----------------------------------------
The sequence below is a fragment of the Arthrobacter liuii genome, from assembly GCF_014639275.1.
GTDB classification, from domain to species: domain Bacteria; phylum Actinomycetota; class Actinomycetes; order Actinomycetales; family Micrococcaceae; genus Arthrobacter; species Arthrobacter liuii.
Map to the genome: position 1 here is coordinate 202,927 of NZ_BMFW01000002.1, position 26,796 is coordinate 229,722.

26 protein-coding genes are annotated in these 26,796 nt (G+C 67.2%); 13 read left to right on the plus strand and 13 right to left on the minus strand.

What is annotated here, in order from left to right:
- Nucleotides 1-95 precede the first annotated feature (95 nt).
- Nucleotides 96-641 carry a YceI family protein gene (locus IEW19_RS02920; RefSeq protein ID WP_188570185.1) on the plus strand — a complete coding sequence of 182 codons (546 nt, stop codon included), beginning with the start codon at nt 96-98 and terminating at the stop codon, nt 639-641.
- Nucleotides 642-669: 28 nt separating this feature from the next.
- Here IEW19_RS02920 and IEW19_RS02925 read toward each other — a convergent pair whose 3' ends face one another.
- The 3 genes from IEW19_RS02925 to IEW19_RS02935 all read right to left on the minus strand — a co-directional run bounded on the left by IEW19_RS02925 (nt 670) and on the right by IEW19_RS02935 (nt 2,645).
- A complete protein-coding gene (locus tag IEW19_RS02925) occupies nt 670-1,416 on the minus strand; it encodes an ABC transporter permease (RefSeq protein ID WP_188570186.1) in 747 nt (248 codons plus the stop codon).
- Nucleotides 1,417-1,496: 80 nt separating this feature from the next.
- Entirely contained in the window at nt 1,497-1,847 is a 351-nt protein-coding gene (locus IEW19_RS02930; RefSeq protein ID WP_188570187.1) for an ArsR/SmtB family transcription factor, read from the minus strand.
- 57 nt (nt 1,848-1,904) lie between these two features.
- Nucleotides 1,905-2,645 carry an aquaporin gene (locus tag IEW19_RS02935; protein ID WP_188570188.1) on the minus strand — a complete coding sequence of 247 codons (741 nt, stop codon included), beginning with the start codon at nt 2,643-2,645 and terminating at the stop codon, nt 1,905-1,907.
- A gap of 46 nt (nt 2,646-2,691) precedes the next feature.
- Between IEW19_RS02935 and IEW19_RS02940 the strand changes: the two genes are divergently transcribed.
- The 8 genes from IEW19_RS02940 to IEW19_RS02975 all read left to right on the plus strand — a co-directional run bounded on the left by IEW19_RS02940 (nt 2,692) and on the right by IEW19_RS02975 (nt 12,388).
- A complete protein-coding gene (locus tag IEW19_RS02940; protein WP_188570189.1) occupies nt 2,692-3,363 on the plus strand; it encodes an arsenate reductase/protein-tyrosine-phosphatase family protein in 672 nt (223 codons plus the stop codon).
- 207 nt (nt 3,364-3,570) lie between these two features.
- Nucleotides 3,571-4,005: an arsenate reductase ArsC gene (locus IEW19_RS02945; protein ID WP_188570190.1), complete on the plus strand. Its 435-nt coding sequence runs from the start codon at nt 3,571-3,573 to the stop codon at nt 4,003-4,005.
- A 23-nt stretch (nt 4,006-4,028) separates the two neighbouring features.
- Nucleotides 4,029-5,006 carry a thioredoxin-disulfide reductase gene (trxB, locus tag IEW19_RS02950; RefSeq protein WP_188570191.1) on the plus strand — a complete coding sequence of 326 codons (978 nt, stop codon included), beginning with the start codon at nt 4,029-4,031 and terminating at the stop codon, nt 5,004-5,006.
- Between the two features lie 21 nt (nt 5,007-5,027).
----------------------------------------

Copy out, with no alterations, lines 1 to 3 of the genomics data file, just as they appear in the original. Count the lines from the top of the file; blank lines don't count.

The sequence below is a fragment of the Arthrobacter liuii genome, from assembly GCF_014639275.1.
GTDB classification, from domain to species: domain Bacteria; phylum Actinomycetota; class Actinomycetes; order Actinomycetales; family Micrococcaceae; genus Arthrobacter; species Arthrobacter liuii.
Map to the genome: position 1 here is coordinate 202,927 of NZ_BMFW01000002.1, position 26,796 is coordinate 229,722.